Tuesday, June 20, 2006

Looking back... by Paula Quinn

It seems like yesterday I was strolling my daughter Samantha around in her pram, smiling proudly at the neighbors who stopped to gaze at her minky curls and tiny nose.

I remember her first day of kindergarten with clarity and how Sam cried when it was time for me to leave her classroom. Her teacher let me stay with her for two weeks, weaning her away slowly. But she stopped missing me with the arrival of a class rabbit. First grade was marked by Sam's budding creativity, Junie B Jones books, her first real heartbreak when the class hamster died, and her refusal to practice writing her letters. She preferred drawing to writing, much to my dismay. Second grade was a challenge. Her teacher was new and lost control of her twenty-seven seven year olds. When the principal questioned the children about how they felt in their classroom, it was Sam who spoke up, explaining in her soft, lispy voice that none of the kids felt safe when pencils were flying around like "air-a-planes."
Oh, third grade and phone calls from the principal that Sam's new school project was causing quite a stir. You see, Samantha loves animals and during a trip to Rockefeller Center, she discovered just how fur coats are made. That was the year we learned she had a photographic memory. That, equaled with her talent for drawing (remember first grade?) produced some very impressive artwork of naked women ice skating with word bubbles hanging over their mouths, that read. "I'd rather go NAKED than wear fur!" Her compassion for animals and people continued to grow.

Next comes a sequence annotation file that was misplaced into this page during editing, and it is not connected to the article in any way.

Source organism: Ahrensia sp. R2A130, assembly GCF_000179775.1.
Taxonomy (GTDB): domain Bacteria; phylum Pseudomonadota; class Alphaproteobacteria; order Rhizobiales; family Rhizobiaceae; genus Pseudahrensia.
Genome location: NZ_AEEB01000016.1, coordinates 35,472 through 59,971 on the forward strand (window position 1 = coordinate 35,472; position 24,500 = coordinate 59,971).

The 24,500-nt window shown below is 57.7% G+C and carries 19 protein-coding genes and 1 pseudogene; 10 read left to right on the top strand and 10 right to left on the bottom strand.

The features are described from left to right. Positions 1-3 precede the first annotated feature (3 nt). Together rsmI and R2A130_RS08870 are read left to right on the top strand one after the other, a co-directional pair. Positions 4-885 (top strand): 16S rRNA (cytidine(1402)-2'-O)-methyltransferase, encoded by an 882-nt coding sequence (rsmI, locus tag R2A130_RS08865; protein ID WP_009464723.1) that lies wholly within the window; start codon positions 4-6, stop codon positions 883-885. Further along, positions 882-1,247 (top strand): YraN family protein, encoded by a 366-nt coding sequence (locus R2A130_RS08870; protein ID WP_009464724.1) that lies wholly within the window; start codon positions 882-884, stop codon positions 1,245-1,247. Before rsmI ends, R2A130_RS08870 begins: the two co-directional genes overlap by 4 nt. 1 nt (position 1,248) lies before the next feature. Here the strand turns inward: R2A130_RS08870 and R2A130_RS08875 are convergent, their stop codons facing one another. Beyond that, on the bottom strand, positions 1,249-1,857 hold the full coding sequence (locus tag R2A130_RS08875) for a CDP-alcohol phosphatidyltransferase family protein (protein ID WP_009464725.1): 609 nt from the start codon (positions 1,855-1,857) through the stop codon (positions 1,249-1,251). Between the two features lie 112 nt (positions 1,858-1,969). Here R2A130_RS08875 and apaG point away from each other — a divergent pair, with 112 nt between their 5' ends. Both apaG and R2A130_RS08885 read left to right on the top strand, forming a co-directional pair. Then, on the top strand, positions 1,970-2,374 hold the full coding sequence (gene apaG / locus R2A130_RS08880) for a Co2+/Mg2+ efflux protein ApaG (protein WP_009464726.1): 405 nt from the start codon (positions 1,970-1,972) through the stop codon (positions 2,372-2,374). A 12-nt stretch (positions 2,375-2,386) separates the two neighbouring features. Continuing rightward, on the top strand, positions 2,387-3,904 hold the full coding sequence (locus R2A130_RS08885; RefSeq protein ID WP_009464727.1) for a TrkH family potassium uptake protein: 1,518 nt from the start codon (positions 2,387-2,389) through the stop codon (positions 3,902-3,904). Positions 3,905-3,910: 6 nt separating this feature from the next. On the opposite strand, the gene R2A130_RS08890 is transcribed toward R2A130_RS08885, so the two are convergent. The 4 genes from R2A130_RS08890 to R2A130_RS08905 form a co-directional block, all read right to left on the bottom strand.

Sam had the same teacher for fourth and fifth grade. There were times I thought we'd never get through those two years. We learned that she was dyslexic, but what she lacked in the written word, she more than made up for verbally. She had become the spokesperson for every kid she felt was being treated unfairly. Her passions were as deep and complex as her logic, and though still as softly spoken as she was when she was seven, she fought hard for what she believed was right—and won.
Middle school was a hodgepodge of emotions, making new friends, learning how to travel on her own, coming into herself in all those fun ways that pre-teens do, but she made it through with flying colors.
Today my baby graduated and will be attending High School in the fall. Watching her accept her diploma brought me back to those early years. Where did the time go? When did I lose my little girl?
When her name was called, her classmates cheered. Her teacher dipped her head to the microphone and said, “Samantha has a beautiful spirit and demonstrates genuine care and concern for those around her. She will inevitably be one of the people who make the world a better place to be in.”
Oh yes, I thought, taking my husband’s hand, there’s my girl, growing up and still making her mom and dad so very, very proud.

Samantha has long since traded in her drawing pencils for pens and journals and is becoming quite the writer. (Happy mom!) The following is an excerpt from a poem she wrote that appears in her yearbook.

We couldn’t wait
Now I wish I could slow down time
Just another month, or even a week
It’s crazy how you really don’t realize
What you have until it’s gone
Friends you knew since grade school
Everyone’s going their separate ways
We have to move on
I think about things we’ve been through
But already the memories seem far away
And I want to rewind and pause
Things I never thought I would miss Are suddenly the things I never want to forget….”


Kelley St. John said...

Oh, Paula, this one touched my heart, particularly since I'll be going through high school graduation with my oldest next year. What a wonderful post! Definitely started my day off right :)

Congratulations to your daughter on her graduation...and to mom for depicting it so beautifully.



Paula Quinn said...

Thank you, Kelley :) Congratulations on your son for next year, as well. Out of all our accomplishments, seeing them graduate is among the best.

Diane Perkins said...

What a lovely tribute to a wonderful daughter! Her poem was fantastic. And I have no doubt she will make a difference in the world!